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Indexed/Abstracted in: CAB, EMBASE, PubMed/MEDLINE, Scopus, Emerging Sources Citation Index
Online ISSN 1827-1642
Heim D., Wege H.
Department of Gastroenterology and Hepatology University Medical Center Hamburg-Eppendorf Hamburg, Germany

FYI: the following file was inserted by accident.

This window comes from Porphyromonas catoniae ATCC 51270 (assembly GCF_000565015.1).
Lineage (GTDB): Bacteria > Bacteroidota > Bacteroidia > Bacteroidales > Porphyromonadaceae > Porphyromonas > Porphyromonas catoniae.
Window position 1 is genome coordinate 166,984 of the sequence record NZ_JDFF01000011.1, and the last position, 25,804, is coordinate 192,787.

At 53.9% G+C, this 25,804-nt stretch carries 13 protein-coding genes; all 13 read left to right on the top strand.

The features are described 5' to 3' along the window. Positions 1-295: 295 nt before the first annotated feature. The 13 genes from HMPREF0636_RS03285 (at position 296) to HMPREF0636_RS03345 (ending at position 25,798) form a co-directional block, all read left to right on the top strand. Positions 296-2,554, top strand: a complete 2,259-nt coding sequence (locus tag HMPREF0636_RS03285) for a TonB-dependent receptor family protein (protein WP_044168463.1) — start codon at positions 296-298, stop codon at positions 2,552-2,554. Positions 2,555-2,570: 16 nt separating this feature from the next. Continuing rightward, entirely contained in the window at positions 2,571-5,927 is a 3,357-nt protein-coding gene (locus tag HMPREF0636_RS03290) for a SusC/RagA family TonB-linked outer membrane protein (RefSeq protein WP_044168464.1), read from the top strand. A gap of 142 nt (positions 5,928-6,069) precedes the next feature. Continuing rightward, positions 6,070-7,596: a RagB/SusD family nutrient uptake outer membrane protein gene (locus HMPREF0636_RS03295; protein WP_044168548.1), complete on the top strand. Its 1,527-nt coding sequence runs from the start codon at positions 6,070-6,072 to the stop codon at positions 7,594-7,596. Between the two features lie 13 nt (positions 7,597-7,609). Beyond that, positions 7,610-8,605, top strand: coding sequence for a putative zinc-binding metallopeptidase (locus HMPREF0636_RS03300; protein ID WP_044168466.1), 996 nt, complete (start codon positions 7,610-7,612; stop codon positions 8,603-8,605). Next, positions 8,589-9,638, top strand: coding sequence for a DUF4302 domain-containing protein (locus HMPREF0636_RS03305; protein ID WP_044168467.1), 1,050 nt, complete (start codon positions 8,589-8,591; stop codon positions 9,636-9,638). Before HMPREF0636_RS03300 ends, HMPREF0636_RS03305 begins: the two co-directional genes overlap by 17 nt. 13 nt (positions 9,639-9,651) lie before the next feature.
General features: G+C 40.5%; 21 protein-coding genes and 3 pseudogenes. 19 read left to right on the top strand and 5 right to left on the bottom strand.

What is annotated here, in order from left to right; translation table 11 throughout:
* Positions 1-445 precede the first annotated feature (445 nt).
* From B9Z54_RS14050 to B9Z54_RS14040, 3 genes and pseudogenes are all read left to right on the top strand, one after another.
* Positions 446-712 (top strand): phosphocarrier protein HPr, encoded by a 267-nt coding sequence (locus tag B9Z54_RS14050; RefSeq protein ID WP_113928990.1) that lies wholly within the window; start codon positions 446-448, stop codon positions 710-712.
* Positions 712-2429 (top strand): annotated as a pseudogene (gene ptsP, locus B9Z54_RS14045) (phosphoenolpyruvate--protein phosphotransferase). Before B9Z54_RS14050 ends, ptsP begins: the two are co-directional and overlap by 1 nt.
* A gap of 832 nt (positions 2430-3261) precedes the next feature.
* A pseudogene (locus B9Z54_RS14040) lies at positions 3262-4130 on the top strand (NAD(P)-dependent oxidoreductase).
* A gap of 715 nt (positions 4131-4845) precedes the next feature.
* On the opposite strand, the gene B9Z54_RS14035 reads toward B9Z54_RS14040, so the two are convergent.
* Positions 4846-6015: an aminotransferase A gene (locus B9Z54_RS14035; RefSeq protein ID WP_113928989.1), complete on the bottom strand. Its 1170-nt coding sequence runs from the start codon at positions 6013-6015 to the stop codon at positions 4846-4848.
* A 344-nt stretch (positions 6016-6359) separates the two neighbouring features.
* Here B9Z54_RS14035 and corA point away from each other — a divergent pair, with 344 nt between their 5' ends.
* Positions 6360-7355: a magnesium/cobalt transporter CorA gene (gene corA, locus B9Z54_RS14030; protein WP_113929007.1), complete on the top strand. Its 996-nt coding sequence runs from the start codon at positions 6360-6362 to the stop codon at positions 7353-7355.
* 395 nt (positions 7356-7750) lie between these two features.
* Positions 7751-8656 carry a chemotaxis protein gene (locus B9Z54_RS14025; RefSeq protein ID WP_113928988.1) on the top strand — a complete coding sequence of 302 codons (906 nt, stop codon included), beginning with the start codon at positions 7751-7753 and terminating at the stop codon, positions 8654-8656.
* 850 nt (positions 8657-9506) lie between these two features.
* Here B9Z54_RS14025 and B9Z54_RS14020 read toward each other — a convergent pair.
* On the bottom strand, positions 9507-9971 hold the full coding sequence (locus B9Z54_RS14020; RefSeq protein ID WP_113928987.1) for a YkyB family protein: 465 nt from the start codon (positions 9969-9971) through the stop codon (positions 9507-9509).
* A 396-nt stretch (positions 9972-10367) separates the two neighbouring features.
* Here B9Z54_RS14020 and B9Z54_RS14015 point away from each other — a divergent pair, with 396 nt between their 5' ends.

Because of its physiological role and its central function in metabolism and homeostasis, the liver is exposed to an environment rich in toxins. In addition, the liver has to cope with various infectious pathogens, in particular hepatotropic viruses. Therefore, the liver needs efficient and highly regulated regeneration mechanisms. Under normal circumstances the liver shows a low rate of hepatocyte renewal but in the event of liver injury, for example, acute liver damage or drug intoxications, hepatocytes display a remarkable capacity to divide and to restore the liver parenchyma. Because of their enormous capability to regenerate the liver, which is unique among differentiated cells in human organs, hepatocytes function as stem cells. However, if the proliferation of hepatocytes is impaired, as in liver cirrhosis, a progenitor cell population is activated and serves as reserve compartment for liver restoration. Hepatic progenitor cells are bipotential and are located in the canals of Hering, the most peripheral branches of the biliary system. According to the current paradigm, hepatic progenitor cells drive liver regeneration in end-stage liver diseases, where hepatocytes become senescent and may therefore be a target cell population for carcinogenesis. In this review, we revisit landmark studies, summarize the current nomenclature, and discuss recent data elucidating the characteristics and the functional role of hepatic stem and progenitor cells in liver diseases and hepatocarcinogenesis.